Tuesday, August 19, 2008

Experience and Training Times

I posted the following to the Scion Forums today. It was in response to someone saying that the "Speed Reader" knack should have an extra benefit of allowing people to raise knowledge-based skills faster. It's pretty coarse as-is, but I may refine it into a more useful essay sometime...

In most RPGs, I neither require people to spend time training in order to raise their stats or skills, nor do I reward those who spent time doing so with bonus xp or free dice or the like. It's a little unrealistic, to be sure, but that extra level of realism doesn't really benefit the game more.

Generally speaking, I just accept that XP is an abstract medium that exists purely for purposes of game balance. It doesn't really model character development - instead it's a way to reward player participation and enable them to tune their PC after character-creation. I don't figure it is meant to approximate the way people actually progress in the real world.

For example, in the real world, if you chose to specialize in a particular field, you tend to lose some of your skill in other areas. While we're in school (college, training programs, etc) we have all sorts of knowledge that we forget later. I, in the real world, am not as good at math or oil painting as I was 10 years ago, though I've honed other skills in the meantime. You may be a great cardiovascular surgeon, but you're not as good a General Practitioner as a result. That's just a reality of life - if you don't practice your skills, they get rusty. I can't say that I've seen that modeled in gaming - the closest I've seen is aging rules, but even those most often just penalize physical attributes.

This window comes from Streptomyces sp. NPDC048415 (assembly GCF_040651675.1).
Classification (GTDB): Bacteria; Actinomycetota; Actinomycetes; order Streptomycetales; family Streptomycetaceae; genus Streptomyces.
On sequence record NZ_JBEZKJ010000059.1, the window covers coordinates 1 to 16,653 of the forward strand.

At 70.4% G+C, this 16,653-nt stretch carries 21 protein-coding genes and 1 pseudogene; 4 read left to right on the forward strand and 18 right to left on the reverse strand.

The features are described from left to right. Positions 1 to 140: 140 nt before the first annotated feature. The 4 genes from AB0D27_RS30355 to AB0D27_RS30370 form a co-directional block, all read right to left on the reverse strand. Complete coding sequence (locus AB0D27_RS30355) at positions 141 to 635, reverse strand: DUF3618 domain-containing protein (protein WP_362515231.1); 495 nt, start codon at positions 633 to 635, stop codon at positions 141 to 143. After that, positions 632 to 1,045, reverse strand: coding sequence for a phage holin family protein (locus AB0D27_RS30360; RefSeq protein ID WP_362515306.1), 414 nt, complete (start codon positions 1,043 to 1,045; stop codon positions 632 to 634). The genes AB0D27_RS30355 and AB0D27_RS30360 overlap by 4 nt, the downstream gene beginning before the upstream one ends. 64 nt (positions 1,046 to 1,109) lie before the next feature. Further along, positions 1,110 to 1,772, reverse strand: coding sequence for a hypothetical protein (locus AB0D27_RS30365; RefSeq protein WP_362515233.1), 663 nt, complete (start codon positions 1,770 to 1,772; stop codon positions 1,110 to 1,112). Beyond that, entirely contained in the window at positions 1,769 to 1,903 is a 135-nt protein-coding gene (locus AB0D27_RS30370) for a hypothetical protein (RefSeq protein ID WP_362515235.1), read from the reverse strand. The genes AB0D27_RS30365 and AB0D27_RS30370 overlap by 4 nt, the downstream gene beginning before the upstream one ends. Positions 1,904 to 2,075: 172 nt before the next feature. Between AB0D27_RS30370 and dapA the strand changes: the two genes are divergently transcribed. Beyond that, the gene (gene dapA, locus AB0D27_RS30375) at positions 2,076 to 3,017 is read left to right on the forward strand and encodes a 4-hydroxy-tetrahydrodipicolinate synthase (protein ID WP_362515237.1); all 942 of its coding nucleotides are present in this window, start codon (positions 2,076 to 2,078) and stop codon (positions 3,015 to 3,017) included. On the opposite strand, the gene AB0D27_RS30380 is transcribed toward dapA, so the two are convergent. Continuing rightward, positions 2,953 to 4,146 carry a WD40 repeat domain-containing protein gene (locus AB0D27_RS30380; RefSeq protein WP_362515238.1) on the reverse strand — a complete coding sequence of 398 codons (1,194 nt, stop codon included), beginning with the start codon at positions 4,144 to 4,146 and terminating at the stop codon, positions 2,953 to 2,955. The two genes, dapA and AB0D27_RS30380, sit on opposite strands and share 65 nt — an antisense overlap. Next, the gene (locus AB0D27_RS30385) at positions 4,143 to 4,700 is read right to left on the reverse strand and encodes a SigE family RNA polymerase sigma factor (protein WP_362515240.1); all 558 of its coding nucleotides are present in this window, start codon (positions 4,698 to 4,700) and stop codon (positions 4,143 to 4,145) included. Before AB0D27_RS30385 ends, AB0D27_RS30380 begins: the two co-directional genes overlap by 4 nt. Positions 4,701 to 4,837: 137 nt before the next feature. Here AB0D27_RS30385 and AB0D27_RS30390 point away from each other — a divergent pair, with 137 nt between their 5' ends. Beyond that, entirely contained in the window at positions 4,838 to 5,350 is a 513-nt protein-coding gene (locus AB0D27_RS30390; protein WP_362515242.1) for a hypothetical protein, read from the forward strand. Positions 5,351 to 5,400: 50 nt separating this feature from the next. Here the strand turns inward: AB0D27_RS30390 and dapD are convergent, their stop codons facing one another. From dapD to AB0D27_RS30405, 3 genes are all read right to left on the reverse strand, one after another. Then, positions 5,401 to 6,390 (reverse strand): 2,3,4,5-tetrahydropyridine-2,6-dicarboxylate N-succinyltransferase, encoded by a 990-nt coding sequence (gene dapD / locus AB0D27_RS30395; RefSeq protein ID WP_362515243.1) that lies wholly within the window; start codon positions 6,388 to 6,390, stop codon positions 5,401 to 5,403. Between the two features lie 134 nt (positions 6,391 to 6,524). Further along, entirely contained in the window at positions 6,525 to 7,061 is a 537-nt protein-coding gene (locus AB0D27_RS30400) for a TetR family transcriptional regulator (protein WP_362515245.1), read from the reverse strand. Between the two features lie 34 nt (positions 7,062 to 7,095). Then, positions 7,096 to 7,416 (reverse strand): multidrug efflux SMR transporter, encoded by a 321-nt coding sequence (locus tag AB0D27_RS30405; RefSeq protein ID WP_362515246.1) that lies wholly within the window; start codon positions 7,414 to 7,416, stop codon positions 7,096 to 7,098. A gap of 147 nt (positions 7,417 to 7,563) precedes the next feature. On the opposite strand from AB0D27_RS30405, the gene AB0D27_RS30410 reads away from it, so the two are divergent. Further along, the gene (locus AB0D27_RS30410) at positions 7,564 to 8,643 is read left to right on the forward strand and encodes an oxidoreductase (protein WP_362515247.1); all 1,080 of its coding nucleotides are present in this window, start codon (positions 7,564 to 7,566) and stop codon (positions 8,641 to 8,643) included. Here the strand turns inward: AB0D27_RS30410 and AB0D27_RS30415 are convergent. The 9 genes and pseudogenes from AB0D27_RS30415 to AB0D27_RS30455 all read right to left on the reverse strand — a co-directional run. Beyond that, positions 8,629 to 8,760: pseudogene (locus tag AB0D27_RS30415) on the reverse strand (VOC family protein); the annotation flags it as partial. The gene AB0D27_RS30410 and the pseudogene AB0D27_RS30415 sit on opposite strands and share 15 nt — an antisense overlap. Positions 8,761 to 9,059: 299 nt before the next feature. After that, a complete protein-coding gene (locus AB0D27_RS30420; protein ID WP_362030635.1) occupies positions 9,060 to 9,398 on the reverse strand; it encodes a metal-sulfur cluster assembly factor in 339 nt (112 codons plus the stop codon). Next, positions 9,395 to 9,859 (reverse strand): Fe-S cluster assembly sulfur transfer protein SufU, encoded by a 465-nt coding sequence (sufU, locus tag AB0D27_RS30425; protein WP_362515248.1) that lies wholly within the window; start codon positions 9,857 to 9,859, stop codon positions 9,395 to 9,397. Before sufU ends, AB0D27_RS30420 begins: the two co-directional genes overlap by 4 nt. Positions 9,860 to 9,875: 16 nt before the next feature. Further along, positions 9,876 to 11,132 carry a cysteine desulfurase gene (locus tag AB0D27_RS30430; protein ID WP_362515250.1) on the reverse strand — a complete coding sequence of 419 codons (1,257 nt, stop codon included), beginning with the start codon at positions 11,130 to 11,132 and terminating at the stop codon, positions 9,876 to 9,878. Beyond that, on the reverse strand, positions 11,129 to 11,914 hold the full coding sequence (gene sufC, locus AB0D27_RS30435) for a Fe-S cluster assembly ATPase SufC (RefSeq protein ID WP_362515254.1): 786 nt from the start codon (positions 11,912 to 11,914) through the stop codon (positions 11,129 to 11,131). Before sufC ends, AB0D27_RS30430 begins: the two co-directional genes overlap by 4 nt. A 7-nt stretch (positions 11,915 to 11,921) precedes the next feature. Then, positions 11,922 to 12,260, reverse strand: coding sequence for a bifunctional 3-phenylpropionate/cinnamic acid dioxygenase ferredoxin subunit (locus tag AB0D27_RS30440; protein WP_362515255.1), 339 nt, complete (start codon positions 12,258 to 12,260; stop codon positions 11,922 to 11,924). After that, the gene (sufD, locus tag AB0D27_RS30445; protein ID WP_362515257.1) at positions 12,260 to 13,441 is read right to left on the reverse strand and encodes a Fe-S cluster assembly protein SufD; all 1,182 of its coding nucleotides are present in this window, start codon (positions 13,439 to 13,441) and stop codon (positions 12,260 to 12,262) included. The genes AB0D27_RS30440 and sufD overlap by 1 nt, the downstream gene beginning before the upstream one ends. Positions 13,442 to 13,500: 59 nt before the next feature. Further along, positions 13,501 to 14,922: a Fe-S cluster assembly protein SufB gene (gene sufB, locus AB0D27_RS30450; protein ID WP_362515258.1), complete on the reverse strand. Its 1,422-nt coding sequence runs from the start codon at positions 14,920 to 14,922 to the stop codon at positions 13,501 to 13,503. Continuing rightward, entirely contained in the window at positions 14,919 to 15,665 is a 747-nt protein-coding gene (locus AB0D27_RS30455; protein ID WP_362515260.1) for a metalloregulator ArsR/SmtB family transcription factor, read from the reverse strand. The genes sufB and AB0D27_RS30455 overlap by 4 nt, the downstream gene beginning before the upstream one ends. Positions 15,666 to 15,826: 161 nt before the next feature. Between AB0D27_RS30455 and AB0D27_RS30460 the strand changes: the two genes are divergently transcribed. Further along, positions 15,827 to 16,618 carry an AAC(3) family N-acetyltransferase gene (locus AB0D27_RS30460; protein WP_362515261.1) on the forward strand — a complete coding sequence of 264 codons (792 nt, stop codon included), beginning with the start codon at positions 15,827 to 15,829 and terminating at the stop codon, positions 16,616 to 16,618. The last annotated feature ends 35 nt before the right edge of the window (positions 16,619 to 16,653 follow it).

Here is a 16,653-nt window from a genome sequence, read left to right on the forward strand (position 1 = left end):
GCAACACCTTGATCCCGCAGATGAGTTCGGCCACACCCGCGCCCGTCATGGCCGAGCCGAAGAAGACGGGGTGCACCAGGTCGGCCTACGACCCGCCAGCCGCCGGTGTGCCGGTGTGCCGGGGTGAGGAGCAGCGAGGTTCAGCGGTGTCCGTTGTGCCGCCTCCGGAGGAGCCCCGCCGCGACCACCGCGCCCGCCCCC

I wouldn't reduce a PCs skill by GM Fiat because he hasn't rolled it in several sessions, or because we skipped 6 months of downtime between scenes. Increasing his skills 'cause he spent those 6 months studying something (but didn't spend XP to back it up) is just the opposite side of that coin.

While I'm okay with the "skills are cheaper" school of knacks, I feel no compulsion to extend such benefits to other knacks just cause it might seem more realistic.

Honestly, there's just not much realism in most XP systems, and I have no problem with that.

In White Wolf games (and many other point-based, not level-based, RPGs) you can go from rank amateur to an award-winning pro (in the skill of your choice) in just a few sessions that might represent as little as a few days in-character, but in the real world that typically takes years of dedication and practice.

The closer you model character advancement on reality, the less fun the game becomes.

(There are exceptions to that statement, of course, and a game using the "winter season" concept from Pendragon can get away with things other RPGs can't.)

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